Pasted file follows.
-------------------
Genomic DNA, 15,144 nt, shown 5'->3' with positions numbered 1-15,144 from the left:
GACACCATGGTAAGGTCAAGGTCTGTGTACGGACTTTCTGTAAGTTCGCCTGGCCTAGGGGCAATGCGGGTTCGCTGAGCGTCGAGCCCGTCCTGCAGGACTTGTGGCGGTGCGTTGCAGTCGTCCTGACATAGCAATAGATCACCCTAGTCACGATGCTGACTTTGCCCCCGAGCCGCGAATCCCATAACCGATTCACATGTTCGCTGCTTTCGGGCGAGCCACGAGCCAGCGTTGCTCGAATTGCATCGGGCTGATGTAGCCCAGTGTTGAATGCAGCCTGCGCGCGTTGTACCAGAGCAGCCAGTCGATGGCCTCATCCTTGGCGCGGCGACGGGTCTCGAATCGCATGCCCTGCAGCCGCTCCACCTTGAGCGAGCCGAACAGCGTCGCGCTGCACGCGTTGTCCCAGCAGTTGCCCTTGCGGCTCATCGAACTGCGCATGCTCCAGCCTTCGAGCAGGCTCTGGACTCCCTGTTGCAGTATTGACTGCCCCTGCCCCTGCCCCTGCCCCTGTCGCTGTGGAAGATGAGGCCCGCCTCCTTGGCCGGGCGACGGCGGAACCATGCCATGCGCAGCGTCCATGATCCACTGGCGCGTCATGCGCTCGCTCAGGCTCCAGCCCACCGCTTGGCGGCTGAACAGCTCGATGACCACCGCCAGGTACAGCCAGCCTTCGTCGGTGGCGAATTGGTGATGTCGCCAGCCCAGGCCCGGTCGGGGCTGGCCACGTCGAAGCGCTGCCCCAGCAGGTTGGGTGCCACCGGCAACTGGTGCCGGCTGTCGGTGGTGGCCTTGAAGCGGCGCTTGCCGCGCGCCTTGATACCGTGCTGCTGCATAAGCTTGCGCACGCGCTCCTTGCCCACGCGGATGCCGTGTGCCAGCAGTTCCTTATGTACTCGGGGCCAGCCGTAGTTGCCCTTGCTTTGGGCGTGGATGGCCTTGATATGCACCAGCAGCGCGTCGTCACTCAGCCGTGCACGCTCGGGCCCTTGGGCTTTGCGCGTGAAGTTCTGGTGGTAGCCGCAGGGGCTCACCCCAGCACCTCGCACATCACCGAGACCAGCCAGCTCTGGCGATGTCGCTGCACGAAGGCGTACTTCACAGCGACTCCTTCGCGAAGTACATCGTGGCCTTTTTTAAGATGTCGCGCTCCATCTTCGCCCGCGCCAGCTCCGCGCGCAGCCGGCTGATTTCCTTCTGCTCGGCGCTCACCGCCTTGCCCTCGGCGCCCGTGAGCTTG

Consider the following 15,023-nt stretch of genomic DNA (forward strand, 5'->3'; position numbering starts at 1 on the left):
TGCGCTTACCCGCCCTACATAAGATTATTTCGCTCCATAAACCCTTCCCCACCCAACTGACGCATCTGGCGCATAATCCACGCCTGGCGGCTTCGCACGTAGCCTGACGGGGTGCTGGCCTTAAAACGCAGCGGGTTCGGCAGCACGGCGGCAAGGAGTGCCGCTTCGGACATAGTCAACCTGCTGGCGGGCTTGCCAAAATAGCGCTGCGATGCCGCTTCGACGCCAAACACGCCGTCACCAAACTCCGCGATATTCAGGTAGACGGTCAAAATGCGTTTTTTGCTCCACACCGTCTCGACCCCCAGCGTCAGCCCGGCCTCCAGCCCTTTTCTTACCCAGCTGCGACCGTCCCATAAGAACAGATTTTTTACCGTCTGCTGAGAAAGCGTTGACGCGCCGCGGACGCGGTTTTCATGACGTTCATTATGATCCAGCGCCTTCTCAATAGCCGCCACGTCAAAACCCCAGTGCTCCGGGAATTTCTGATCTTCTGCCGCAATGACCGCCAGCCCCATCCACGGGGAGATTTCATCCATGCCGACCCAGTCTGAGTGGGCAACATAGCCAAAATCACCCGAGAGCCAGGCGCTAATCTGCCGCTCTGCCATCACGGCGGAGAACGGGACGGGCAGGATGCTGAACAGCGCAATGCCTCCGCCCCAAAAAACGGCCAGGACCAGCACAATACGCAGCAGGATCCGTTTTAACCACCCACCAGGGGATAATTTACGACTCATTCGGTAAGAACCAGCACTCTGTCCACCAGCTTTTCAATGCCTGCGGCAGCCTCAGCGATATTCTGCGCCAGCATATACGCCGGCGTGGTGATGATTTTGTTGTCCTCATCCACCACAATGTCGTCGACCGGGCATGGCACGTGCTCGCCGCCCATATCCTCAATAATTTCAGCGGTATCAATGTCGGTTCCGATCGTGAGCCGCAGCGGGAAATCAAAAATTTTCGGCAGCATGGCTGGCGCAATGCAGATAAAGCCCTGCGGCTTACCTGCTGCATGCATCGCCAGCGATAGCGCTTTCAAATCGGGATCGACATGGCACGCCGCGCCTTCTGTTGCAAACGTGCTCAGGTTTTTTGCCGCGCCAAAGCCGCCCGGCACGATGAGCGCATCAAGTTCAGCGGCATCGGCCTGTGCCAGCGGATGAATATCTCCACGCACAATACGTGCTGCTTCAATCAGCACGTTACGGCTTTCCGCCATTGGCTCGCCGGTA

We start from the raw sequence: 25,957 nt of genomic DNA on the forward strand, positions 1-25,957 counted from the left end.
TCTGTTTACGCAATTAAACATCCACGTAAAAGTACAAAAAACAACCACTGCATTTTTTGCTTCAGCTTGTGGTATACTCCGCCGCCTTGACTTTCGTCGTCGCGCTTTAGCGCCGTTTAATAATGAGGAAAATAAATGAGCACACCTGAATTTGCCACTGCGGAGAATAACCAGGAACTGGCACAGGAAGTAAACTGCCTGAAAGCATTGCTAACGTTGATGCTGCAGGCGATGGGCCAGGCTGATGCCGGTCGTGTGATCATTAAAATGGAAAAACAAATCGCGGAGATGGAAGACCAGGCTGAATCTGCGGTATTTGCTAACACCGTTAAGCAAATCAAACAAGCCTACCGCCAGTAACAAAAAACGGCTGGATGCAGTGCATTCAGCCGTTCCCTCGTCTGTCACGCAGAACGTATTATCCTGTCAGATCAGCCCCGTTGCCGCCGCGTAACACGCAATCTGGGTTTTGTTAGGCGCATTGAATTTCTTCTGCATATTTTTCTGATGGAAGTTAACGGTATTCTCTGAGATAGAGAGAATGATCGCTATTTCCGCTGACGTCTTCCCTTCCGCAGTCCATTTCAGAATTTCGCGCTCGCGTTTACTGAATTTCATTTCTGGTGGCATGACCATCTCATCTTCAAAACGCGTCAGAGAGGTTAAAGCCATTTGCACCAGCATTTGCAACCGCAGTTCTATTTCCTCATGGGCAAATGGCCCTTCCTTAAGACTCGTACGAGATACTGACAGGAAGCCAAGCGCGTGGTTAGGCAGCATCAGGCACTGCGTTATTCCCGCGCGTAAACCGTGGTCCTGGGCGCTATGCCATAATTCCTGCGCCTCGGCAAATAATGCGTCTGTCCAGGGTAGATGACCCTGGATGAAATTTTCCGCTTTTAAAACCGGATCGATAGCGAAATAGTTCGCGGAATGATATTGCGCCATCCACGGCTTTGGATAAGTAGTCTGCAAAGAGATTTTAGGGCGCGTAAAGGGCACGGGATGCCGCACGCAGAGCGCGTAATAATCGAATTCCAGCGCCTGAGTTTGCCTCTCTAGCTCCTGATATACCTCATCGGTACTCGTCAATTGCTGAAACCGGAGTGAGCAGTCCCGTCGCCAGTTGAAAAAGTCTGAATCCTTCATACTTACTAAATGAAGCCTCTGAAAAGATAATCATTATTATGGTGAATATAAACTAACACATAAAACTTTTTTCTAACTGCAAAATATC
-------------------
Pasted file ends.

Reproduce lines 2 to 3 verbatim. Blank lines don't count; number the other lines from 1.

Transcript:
GACACCATGGTAAGGTCAAGGTCTGTGTACGGACTTTCTGTAAGTTCGCCTGGCCTAGGGGCAATGCGGGTTCGCTGAGCGTCGAGCCCGTCCTGCAGGACTTGTGGCGGTGCGTTGCAGTCGTCCTGACATAGCAATAGATCACCCTAGTCACGATGCTGACTTTGCCCCCGAGCCGCGAATCCCATAACCGATTCACATGTTCGCTGCTTTCGGGCGAGCCACGAGCCAGCGTTGCTCGAATTGCATCGGGCTGATGTAGCCCAGTGTTGAATGCAGCCTGCGCGCGTTGTACCAGAGCAGCCAGTCGATGGCCTCATCCTTGGCGCGGCGACGGGTCTCGAATCGCATGCCCTGCAGCCGCTCCACCTTGAGCGAGCCGAACAGCGTCGCGCTGCACGCGTTGTCCCAGCAGTTGCCCTTGCGGCTCATCGAACTGCGCATGCTCCAGCCTTCGAGCAGGCTCTGGACTCCCTGTTGCAGTATTGACTGCCCCTGCCCCTGCCCCTGCCCCTGTCGCTGTGGAAGATGAGGCCCGCCTCCTTGGCCGGGCGACGGCGGAACCATGCCATGCGCAGCGTCCATGATCCACTGGCGCGTCATGCGCTCGCTCAGGCTCCAGCCCACCGCTTGGCGGCTGAACAGCTCGATGACCACCGCCAGGTACAGCCAGCCTTCGTCGGTGGCGAATTGGTGATGTCGCCAGCCCAGGCCCGGTCGGGGCTGGCCACGTCGAAGCGCTGCCCCAGCAGGTTGGGTGCCACCGGCAACTGGTGCCGGCTGTCGGTGGTGGCCTTGAAGCGGCGCTTGCCGCGCGCCTTGATACCGTGCTGCTGCATAAGCTTGCGCACGCGCTCCTTGCCCACGCGGATGCCGTGTGCCAGCAGTTCCTTATGTACTCGGGGCCAGCCGTAGTTGCCCTTGCTTTGGGCGTGGATGGCCTTGATATGCACCAGCAGCGCGTCGTCACTCAGCCGTGCACGCTCGGGCCCTTGGGCTTTGCGCGTGAAGTTCTGGTGGTAGCCGCAGGGGCTCACCCCAGCACCTCGCACATCACCGAGACCAGCCAGCTCTGGCGATGTCGCTGCACGAAGGCGTACTTCACAGCGACTCCTTCGCGAAGTACATCGTGGCCTTTTTTAAGATGTCGCGCTCCATCTTCGCCCGCGCCAGCTCCGCGCGCAGCCGGCTGATTTCCTTCTGCTCGGCGCTCACCGCCTTGCCCTCGGCGCCCGTGAGCTTG

Consider the following 15,023-nt stretch of genomic DNA (forward strand, 5'->3'; position numbering starts at 1 on the left):